Tag Archives: World War I

The Gendarme

[Cover]

TitleThe Gendarme

Author:  Mark T. Mustian

Publisher: Penguin Group, September 2010

Summary: Emmett Conn is 92 years old. Recently widowed and suffering from a brain tumor, he is plagued with headaches and bad dreams. The dreams come to him like a movie being played out in his mind, scene by scene. They begin to feel more like memories than dreams, but a head injury suffered during WWI left Emmett with very little memory of the war or his life before it. In these dreams Emmett is a Turkish gendarme, a position that one would hold before becoming a soldier. He is known as Ahmet Khan, the name he had before entering the United States. His assignment as a gendarme is to lead a group of Armenian deportees from their homes in Turkey to a camp in Syria. He leads this caravan of sick and dying men, women, and children for several weeks. Most of these deportees, considered a security threat by the Turkish government, die along the way. Though he wishes that it were not true, Emmett soon accepts that these are memories of his past; a past in which he played a terrible role in an almost forgotten genocide. It is also a past of forbidden love and the search for redemption.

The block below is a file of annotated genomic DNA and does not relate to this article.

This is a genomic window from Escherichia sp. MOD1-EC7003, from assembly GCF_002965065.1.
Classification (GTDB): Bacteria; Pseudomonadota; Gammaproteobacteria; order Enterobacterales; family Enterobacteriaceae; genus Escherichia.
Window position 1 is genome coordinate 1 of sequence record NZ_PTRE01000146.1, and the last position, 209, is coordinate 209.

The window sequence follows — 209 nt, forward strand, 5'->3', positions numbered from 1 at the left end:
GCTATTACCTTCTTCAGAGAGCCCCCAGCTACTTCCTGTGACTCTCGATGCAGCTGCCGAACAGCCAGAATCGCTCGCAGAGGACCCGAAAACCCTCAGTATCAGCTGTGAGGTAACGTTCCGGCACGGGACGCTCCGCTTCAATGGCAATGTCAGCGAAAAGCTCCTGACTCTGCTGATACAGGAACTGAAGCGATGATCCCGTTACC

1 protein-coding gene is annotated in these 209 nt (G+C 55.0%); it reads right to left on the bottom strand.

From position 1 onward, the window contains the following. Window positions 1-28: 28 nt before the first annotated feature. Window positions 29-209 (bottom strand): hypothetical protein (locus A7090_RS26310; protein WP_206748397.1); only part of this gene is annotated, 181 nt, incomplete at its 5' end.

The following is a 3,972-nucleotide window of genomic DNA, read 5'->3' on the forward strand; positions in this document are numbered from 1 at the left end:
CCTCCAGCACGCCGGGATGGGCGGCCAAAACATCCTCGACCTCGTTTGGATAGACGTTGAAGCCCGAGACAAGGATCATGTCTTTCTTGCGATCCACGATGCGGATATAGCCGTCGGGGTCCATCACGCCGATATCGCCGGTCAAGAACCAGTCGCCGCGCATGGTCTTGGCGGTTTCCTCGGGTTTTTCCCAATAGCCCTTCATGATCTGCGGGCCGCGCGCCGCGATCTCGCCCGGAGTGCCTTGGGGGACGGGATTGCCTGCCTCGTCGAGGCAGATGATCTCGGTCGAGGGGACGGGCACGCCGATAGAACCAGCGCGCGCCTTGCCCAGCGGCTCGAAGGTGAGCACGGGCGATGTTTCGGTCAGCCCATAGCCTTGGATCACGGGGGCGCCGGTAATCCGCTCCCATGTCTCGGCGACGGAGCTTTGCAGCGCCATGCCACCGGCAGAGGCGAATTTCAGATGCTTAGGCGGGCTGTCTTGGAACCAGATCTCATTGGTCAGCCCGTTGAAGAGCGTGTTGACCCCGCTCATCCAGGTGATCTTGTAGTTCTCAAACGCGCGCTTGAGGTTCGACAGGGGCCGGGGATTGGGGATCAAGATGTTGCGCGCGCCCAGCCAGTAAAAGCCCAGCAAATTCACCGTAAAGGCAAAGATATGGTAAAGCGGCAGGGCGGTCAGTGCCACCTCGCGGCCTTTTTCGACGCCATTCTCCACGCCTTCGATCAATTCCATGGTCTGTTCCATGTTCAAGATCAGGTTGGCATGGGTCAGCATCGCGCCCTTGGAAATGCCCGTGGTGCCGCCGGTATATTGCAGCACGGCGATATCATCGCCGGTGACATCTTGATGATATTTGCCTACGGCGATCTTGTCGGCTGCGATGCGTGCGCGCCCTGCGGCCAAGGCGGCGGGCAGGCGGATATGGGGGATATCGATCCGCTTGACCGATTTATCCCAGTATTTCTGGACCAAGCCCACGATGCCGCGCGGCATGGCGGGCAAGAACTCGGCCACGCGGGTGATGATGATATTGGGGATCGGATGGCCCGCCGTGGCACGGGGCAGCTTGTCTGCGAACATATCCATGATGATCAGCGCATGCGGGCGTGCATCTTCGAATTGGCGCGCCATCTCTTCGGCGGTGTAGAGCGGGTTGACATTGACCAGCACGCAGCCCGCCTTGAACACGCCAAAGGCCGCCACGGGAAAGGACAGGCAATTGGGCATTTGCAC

This story alternates between Emmett’s life as it was, slowly revealed to him in his dreams, and his life as it is now. A life filled with doctors’ visits, his daughters growing concern for his physical and mental health, and the awful memories that begin to reveal themselves. It is a story of the horrors of war and the dangers of prejudice. It is also a story of forgiveness-of yourself and those who cause you harm. This is a remarkable novel.

Who will like this book? Fans of historical fiction.

Recommended by: Sue, Circulation Coordinator

The Air We Breathe

Title: The Air We Breathe

Author: Andrea Barrett

Summary: While World War I looms in the future, the patients at Tamarack State Sanatorium are fighting their own battle with tuberculosis and the emotional issues that come from being confined to a strict regimen of rest and little social interaction.  Their insular world begins to expand, however, with the arrival of a somewhat mysterious young chemist from Odessa named Leo Marburg, and the pompous and wealthy Miles Fairchild, who is sure the less fortunate patients will benefit greatly from the wisdom he imparts through his weekly discussion groups. The lives of the patients become more entangled, and life at Tamarack gets complex and messy, bringing about the major disruption that the patients have both longed for and dreaded.  A final and unexpected tragedy will draw the group even closer together, although not to everyone’s benefit.

I’m a huge fan of historical fiction, and that’s mostly because of books like this.  Author Andrea Barrett has done a great job of describing a world we will never know, gently weaving in interesting lessons in both science and history.  She is the author of the National Book Award winner “Ship Fever,” Pulitzer Prize finalist “Servants of the Map,” as well as the fabulous “Voyage of the Narwhal.”
Recommended by: Mary, Reference Librarian